>general usability issue."  The ability to suppress the shortcut behavior is
>a safety-of-operation issue for a specific disabled user class and the
>availity of the shortcut behavior is a P3 usability benefit for another
>class.  Hence the requirement that this be under user configuration option
>control.
>
>Note:  As a general rule, how much it affects usability for people without
>disabilities should not really be considered.  Ideally, it is the severity
>of dysfunction in the person-with-disability use case that sets the
>priority level, at least per my rough understanding of the current common
>rating scheme among the three guidelines working groups.
>
>>User Agents should not be required to correct poor content as a
>>disability requirement.
>
>AG::
>
>Note:  Stated that flatly, I would have to disagree.  The standard for
>content that the User Agent Guidelines assumes should be somewhat lower
>than the standard asked for from content providers in the WCAG.  I agree we
>need to be _very_ careful how we design the overlap bettween things fixed
>in the author space and things fixed in the browser space, but there
>_should be_ an overlap.
>
>
>If you mean because it is a usability issue for non-PWD users, see the
>previous comment.
>
>>This creates an undue burden on user agents.
>
>Would you expand a bit on the burden?  I don't yet understand why either
>inserting a computed SUBMIT element or requiring confirmation [when the
>user exercises this configuration choice] is such a big deal.  Both options
>are open to you.
>
>>I do not feel this recommendation should go forward with this as a P2
>>requirement.
>
>I understand you are following through in the way indicated at the F2F
>meeting.
>
>>Does anyone else agree with this[?]
>>
>
>Some mitigating factors -- other things that I think we should explore a
>bit more before turning this into a shoving match:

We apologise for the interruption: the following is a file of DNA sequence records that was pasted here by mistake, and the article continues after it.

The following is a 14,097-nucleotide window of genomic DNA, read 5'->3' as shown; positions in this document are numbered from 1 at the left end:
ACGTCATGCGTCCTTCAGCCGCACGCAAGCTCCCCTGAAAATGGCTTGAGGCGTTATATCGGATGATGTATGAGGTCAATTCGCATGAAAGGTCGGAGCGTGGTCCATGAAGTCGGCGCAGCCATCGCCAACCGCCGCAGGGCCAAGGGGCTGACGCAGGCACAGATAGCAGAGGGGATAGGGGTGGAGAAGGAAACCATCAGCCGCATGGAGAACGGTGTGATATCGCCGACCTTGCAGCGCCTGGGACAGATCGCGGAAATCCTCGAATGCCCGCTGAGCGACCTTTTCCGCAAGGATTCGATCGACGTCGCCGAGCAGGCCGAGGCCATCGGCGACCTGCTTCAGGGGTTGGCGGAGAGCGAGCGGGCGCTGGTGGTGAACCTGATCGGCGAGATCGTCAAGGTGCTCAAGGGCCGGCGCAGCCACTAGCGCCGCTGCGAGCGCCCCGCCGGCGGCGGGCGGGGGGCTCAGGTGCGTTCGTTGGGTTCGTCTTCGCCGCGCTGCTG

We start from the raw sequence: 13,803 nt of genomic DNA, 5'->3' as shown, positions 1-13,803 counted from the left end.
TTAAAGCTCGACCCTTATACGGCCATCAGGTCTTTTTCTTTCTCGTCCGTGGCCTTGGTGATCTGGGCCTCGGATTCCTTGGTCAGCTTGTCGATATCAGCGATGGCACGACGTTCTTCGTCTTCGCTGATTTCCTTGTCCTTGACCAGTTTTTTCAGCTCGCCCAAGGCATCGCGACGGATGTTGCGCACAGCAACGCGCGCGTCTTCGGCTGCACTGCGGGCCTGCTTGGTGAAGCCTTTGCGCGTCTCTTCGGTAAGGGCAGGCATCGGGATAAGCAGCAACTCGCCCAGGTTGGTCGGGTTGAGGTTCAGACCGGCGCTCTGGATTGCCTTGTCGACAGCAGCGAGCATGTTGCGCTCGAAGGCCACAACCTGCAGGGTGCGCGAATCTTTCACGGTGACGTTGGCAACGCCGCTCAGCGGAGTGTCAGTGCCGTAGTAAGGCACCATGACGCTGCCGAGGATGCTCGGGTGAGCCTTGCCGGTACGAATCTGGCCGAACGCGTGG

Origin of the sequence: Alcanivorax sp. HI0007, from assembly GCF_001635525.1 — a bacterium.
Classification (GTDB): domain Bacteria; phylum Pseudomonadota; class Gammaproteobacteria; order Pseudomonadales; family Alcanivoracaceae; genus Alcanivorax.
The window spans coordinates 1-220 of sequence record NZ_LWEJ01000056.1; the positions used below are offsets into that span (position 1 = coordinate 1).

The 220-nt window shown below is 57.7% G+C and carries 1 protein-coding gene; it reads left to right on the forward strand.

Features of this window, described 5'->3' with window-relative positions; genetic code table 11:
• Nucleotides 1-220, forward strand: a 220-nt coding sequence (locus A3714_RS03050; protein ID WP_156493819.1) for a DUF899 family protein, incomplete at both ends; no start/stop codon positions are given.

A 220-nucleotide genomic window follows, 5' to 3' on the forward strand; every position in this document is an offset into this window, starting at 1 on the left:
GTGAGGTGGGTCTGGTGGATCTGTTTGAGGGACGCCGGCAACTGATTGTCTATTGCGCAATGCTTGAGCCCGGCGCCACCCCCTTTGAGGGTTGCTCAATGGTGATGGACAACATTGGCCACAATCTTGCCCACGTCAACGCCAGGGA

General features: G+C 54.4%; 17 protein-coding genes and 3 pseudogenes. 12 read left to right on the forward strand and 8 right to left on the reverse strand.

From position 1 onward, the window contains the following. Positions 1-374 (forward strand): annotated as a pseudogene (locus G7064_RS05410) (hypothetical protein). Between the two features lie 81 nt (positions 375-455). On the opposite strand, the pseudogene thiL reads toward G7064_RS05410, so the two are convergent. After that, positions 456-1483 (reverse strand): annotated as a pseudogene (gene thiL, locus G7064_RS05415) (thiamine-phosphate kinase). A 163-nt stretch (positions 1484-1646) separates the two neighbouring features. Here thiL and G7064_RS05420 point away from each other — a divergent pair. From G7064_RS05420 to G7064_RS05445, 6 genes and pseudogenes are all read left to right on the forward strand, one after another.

>
>The 'resolution' link from the issues list does not mention the [I believe
>consensus] draft rewrite to make it clear that this is a configuration
>option, not the only UI business rules that the UA implements.  Have you
>fully considered this aspect of the  resolution?  It is clearly true that
>some visual users benefit from the shortcut.  But other less visual users
>get bushwhacked by it.  The shortcut should be configurable _out_.
>
>Just from my personal experience coaching a few visually impaired web
>users, my experience would tend to bear out what Gregory has documented as
>the severity of this impact.  Of course he has more experience at this than
>I.
>
>There is another dimension to 'impact' that the WAI consensus priority
>scheme doesn't address adequately.  This has to do with the intrinsic
>severity of the action which gets performed inadvertently.  Form submission
>discloses personal information and deducts from your credit card.  This is
>something that has to be _safer_ than the average web browsing misstep.
>Hitting the browser 'back' function doesn't fix it.  That can be a rather
>long process.
>
>I have to admit that I factor this dimension in, in my personal assessment
>of this checkpoint.  I know it's not on the books in the official
>definitions of the priorities.  But to me it is very real.  Looking at web
>interaction as a web of transactions, we need to do some "effects and
>criticality analysis" to go with our enumeration of "failure modes" to see
>how strongly protected various failure modes need to be.  This one is an
>open manhole cover among the varieties of web perils.
>
>Al
>
>>Rich Schwerdtfeger
>>Lead Architect, IBM Special Needs Systems
>>EMail/web: schwer@us.ibm.com http://www.austin.ibm.com/sns/rich.htm
>>
>>"Two roads diverged in a wood, and I -
>>I took the one less traveled by, and that has made all the difference.",
>>Frost
>>
Received on Wednesday, 26 April 2000 16:30:23 GMT